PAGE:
Sanskriti Singh is a self-published author of a book called “Ram’s Sister; True Scion of Raghu” and an avid reader. She is eighteen and has grown up reading and listening to the stories of Smrities, Shruties, Itihas, and Shastras. She writes articles in the regional daily “The Shillong Times”. she has won many national level essay writing competitions and her work has been admired by prominent mythologists of India. You can find some of her articles on Google with titles like “Kshatriya Princess” “History not Myth” “Reading the Dictators Mind” “Learn To Live Like A Child” and many more.
She is deeply interested in the subjects that can be explained not only through spirituality but also by logic and sciences, mythology being one of the subjects that can have logical and spiritual explanations if looked for with dedication and is her favourite.
She is a lover of art, mythology, and history. ‘The Flawed Good Man’ is her debut novel published by Leadstart publishing. You can connect to with her through social media platforms like Instagram (im_sanskritisingh) or through twitter(@Sanskriti2390) or visit her blog https://writersanskritisingh.com/.
TBE: Tell us about your book that isn’t in the blurb. What brought about the idea for ‘The Flawed Good Man’ and why did you want to write it?
Sanskriti Singh: Characters in a special way touch your soul, they remind you about yourself. Even as a reader I think we love characters that we can resonate with or subconsciously have them in our mind.
Karna’s character is “flawed” but the fact that all of us are flawed makes him special. A character all of us can resonate with, a character that is not annoyingly perfect and is able to converse with the reader. Karna is the common man’s voice, especially the ones you are deprived of basic opportunities or rights. He was born to an entitled mother but he has nothing, he has to struggle like we all do at a certain point in life.
The fact that he is not Arjun or Yudhistir helps us see the true face of unhappiness. He is an overburdened peculiar kid, with an ambition, need for recognition and respect, but the fact that he has no greed for power or wealth is wonderful. I liked Karna for this, his ambition was respect, recognition and equality not power. I found a little of myself in Karna, and the fact that I really respect how he handles pain with dignity made me want to write about him.
TBE: To start with, I liked ‘The Flawed Good Man’—the book itself and Karna as a character. And part of what I loved is how much you play with Karna’s voice throughout the book. He has a mortal-like voice. He’s quiet at the beginning, and fierce by the end. How does his voice play out in your story, both figuratively and literally?
Sanskriti Singh: The worst we can do with these characters is that put them on a pedestal and judge them. I don’t think the epic was meant for that! I feel these characters need to be understood like humans they were. Like Ram, he has to be understood like a human instead of a deity. Same is the situation with any other character from the two epics.
Giving Karna a mortal-like voice helped me make him believable to readers, that they could be empathic with the character. This empathy we often loose with a sacred figure. It was easier to explain that when you are living as a human, you make decisions according to whatever is happening around not by thinking of what might happen a hundred years later. His voice was like an instrument that helped highlight the basic human character and most importantly human psychology.
Like you noticed his silence as a child and that’s because it is a possible psychological reaction of a child who is in tremendous pressure or friendless, so you see it is easier to understand such complex characters if they are more human to us.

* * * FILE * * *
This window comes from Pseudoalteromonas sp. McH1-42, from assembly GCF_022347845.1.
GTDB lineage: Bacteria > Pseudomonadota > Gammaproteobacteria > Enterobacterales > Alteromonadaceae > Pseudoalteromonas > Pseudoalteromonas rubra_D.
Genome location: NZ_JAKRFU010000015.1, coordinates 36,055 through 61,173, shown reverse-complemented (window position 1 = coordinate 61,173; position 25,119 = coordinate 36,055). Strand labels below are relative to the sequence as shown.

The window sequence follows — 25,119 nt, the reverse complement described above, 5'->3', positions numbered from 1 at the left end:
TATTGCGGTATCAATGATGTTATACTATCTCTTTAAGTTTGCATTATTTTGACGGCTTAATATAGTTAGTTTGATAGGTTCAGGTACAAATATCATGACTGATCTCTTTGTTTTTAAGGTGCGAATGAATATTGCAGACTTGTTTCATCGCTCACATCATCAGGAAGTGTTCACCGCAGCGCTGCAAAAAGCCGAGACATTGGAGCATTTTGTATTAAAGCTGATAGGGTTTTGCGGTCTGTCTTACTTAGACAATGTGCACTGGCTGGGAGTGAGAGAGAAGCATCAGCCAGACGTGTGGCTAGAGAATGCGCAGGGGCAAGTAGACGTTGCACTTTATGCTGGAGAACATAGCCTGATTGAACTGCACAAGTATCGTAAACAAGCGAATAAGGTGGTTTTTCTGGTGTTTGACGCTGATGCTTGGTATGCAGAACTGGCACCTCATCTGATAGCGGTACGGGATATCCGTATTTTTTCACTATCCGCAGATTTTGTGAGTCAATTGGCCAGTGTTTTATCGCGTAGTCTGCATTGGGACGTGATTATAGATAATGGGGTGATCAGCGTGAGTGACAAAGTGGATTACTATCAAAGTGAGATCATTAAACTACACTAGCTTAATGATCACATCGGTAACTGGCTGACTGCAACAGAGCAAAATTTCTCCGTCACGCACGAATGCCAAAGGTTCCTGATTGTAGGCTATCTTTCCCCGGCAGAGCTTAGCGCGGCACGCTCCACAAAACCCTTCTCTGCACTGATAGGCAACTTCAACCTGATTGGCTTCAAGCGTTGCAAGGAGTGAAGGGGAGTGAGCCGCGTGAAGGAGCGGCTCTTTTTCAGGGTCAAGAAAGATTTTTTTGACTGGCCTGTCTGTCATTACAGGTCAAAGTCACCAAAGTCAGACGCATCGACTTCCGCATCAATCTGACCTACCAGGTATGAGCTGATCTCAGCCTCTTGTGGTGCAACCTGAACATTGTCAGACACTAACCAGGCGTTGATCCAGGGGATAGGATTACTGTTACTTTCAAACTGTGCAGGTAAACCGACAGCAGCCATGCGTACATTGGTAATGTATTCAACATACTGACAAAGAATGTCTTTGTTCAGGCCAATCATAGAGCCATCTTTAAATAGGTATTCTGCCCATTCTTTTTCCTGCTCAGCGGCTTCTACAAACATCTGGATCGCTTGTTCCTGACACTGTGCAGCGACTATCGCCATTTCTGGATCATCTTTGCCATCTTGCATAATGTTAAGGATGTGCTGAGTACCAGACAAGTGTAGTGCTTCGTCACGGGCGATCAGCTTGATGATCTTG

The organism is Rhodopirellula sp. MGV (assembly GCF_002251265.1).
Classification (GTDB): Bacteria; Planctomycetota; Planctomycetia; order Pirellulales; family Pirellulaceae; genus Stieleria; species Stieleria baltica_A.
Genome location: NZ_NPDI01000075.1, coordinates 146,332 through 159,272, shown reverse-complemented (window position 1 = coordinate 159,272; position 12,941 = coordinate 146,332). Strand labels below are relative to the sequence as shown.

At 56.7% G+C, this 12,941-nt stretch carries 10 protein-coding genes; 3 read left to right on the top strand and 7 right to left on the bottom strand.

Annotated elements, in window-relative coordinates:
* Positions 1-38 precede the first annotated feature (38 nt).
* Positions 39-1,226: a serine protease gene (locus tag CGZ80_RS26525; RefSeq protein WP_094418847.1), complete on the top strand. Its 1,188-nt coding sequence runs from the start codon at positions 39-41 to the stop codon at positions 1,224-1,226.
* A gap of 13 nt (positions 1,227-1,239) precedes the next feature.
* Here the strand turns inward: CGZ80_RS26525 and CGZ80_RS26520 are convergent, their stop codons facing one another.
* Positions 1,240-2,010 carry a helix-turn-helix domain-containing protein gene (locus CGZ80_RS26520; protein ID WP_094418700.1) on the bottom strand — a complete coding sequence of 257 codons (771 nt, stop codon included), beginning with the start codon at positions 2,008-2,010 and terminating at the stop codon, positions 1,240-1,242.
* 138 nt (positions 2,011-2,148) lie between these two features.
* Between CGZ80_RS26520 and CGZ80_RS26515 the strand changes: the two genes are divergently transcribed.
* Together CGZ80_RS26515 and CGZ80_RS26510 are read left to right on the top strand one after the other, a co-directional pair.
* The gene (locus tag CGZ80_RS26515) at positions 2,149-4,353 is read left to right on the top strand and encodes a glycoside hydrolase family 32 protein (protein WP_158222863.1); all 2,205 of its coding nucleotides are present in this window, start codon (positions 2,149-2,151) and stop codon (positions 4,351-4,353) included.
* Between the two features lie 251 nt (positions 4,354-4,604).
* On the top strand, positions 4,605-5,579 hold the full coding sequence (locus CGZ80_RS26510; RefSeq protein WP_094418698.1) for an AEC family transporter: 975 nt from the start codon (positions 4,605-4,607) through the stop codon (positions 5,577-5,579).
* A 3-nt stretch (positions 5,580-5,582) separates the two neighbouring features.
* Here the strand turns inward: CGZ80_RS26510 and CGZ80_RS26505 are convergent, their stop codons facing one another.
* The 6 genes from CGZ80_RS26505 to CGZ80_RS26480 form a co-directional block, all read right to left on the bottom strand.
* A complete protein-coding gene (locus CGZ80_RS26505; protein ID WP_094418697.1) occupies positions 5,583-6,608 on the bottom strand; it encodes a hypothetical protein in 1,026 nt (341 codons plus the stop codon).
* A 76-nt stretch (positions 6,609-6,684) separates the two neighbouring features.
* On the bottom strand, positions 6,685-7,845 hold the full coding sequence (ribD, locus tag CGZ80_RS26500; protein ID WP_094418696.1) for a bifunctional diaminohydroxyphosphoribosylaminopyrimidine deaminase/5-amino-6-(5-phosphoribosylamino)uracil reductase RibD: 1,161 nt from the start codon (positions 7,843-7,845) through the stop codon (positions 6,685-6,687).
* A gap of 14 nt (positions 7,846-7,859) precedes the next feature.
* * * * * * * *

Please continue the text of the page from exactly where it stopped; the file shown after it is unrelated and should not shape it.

TBE: Moving along to content. One thing that struck me in the book was the unabashed look at Karna’s childhood and life choices. In particular, I and most people are agree with it, you are deliberate in saying that he was right man on the wrong side. What made you decide to take that stand?
Sanskriti Singh: The simplest answer to that will be that he did not fight for politics or power. He knew the truth that he would be the rightful heir of the throne even before the war began and still he fulfilled his promise to his friend can truly be the zest of his character as well. From the beginning of the war he knew he was fighting a lost war, and still he honored his duty. He was given Anga and he became a wonderful king to his subjects but gave away all his wealth as alms. He lied to Parshuram but for knowledge, he wanted to learn and there was no other way for him.
I still wonder how wonderful his life would have been if he was lucky enough to have a normal childhood, like the Pandavs of the Kaurava’s did! He was better than all of those 105 and he then might be the best not after death but while he lived. He was the one common and good thing that connected the Pandavas and Kauravas and his death was actually the end of the war for me. Karna’s was a righteous man, his qualities are proof but he was stuck with people he could not agree with.
TBE: Sticking to the story, let’s talk about the incredible conversation between Karna and Kunti, the one that happens just before the Mahabharata war, where Karna learns about his mother and brothers. This was one of my favorite scenes from Mahabharata. Hands down. What do you think was the emotional state of Karna at that time when he came to know that he’s fighting against his brothers?
Sanskriti Singh: I really cried so many times while I wrote the book; this was one of the scene that was beautiful for me too. The moment Karna might have realized that he finally knew why he was different would have been such a relief! How peaceful it might have been even for one nanosecond to know that his search was not stupidity but the reality of his existence and then the anger that might have followed knowing that he was an abandoned child that his mother did not want him, that his brothers hated him to their core and he was going to fight a war where his death was inevitable. I think at one point he wanted to give up and just leave and since he couldn’t he might have felt strangled and an unbearable pain that felt not mental but physical!